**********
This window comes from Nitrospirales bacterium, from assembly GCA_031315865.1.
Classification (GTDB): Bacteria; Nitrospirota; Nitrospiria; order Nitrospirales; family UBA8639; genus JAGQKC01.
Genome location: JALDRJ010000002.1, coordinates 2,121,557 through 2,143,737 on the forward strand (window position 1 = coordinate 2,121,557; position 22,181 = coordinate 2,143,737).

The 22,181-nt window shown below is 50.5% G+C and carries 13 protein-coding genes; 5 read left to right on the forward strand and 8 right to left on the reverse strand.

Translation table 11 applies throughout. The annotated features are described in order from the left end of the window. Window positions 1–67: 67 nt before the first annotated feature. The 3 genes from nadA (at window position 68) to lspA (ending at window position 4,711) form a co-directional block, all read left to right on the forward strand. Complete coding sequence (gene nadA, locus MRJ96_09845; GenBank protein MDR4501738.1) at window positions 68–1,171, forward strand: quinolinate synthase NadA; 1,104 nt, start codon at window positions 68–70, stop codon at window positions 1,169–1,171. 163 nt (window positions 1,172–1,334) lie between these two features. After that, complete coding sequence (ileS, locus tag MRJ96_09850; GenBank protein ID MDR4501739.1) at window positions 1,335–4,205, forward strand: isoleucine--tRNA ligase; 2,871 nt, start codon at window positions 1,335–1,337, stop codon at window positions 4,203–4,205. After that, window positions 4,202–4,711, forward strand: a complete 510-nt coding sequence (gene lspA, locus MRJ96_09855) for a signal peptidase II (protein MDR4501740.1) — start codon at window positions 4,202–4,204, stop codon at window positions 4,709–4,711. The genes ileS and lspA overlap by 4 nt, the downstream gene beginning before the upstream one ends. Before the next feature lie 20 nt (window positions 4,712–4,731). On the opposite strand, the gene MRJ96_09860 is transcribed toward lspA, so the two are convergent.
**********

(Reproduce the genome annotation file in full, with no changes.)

This window comes from Nitrospirales bacterium, from assembly GCA_031315865.1.
Classification (GTDB): Bacteria; Nitrospirota; Nitrospiria; order Nitrospirales; family UBA8639; genus JAGQKC01.
Genome location: JALDRJ010000002.1, coordinates 2,121,557 through 2,143,737 on the forward strand (window position 1 = coordinate 2,121,557; position 22,181 = coordinate 2,143,737).

The 22,181-nt window shown below is 50.5% G+C and carries 13 protein-coding genes; 5 read left to right on the forward strand and 8 right to left on the reverse strand.

Translation table 11 applies throughout. The annotated features are described in order from the left end of the window. Window positions 1–67: 67 nt before the first annotated feature. The 3 genes from nadA (at window position 68) to lspA (ending at window position 4,711) form a co-directional block, all read left to right on the forward strand. Complete coding sequence (gene nadA, locus MRJ96_09845; GenBank protein MDR4501738.1) at window positions 68–1,171, forward strand: quinolinate synthase NadA; 1,104 nt, start codon at window positions 68–70, stop codon at window positions 1,169–1,171. 163 nt (window positions 1,172–1,334) lie between these two features. After that, complete coding sequence (ileS, locus tag MRJ96_09850; GenBank protein ID MDR4501739.1) at window positions 1,335–4,205, forward strand: isoleucine--tRNA ligase; 2,871 nt, start codon at window positions 1,335–1,337, stop codon at window positions 4,203–4,205. After that, window positions 4,202–4,711, forward strand: a complete 510-nt coding sequence (gene lspA, locus MRJ96_09855) for a signal peptidase II (protein MDR4501740.1) — start codon at window positions 4,202–4,204, stop codon at window positions 4,709–4,711. The genes ileS and lspA overlap by 4 nt, the downstream gene beginning before the upstream one ends. Before the next feature lie 20 nt (window positions 4,712–4,731). On the opposite strand, the gene MRJ96_09860 is transcribed toward lspA, so the two are convergent.